Check out Adrian Higgins’s terrific story of the three community gardeners who embarked on a 2,000-mile bike trip last summer to document urban farming from Washington, D.C. to
Montreal. Too bad the online version doesn’t include all the photos but I got a screen shot of my favorite from the Home&Garden main page. (To show you how much attention the story is given, a wider version of this photo occupies the entire H&G front page above the fold. Editors seem to want more gardening stories about people, and are getting them.)
But Higgins actually interviewed them, and this quote might be of interest to Rant readers: "People our age want to get back into farming and we wanted to get those stories out."
And Marion Nestle had this to say about that: "It’s a social movement. It’s not just young people, but it’s really grabbed the attention of young people because it’s so totally tied to climate change and other issues that concern them." She says the movement is "not organized and very spontaneous and grass-roots, and represents the best elements of American democracy."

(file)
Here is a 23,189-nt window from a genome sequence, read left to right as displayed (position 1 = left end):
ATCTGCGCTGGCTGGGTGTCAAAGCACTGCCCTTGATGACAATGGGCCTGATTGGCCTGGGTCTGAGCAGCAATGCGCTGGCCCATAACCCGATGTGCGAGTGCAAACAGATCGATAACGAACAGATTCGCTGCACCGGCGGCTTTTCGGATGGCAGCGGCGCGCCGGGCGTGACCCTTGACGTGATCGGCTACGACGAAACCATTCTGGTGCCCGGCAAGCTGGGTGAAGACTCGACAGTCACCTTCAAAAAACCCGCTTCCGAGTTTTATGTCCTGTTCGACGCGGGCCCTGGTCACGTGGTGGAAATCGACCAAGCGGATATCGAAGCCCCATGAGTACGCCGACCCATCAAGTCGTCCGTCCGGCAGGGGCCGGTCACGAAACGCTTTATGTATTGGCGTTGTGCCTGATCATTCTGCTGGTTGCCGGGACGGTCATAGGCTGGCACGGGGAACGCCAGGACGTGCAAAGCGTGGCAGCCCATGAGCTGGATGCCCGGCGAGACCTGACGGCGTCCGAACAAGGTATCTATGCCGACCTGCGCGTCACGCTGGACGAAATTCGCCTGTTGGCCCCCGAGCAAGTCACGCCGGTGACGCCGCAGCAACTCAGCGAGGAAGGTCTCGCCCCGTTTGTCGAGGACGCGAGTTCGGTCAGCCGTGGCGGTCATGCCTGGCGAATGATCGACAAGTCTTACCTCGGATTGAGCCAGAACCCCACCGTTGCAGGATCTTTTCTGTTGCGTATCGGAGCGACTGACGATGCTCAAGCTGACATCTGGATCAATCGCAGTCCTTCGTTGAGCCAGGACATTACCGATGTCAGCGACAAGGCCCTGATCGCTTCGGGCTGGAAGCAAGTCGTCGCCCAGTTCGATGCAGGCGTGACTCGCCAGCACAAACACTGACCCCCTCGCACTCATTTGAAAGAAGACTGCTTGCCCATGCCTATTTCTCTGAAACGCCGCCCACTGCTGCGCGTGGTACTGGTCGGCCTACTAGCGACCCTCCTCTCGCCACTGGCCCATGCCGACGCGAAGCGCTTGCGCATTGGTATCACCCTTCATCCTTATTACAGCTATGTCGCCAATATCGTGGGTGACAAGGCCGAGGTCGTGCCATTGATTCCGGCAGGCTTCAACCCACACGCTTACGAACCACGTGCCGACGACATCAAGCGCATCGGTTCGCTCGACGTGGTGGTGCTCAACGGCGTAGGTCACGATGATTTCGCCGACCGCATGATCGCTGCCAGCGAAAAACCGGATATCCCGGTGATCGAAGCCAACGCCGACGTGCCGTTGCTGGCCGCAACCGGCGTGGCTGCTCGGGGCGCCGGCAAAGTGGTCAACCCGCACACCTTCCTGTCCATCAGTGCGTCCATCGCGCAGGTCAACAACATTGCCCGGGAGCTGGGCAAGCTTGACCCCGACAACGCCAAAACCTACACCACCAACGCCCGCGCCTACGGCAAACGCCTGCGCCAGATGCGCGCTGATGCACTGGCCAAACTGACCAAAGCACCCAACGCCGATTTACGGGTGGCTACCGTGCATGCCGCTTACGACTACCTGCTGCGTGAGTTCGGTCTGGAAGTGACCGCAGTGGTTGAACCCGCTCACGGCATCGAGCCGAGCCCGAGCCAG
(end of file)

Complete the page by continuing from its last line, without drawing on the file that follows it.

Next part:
Then I found this, quoting Higgins: "The three would stay with friends and remote acquaintances, and sometimes they would knock on the door of a house that gave off friendly vibes and ask to pitch their tent in the garden." Wow, takes me back to a road trip I took in ’68, when my college girlfriend and I took off on a grand summer adventure in a hippie’d-up VW bug. We logged about 10,000 miles throughout Western North America and were proud to report that we never paid a dime for lodging. That took some youthful naivete and lots of chutzpa, and produced not just free accommodations but invites to join farming families for breakfast and dozens of other experiences you just don’t get as a tourist, some far more adventurous than farm-family breakfasts, I’ll tell ya.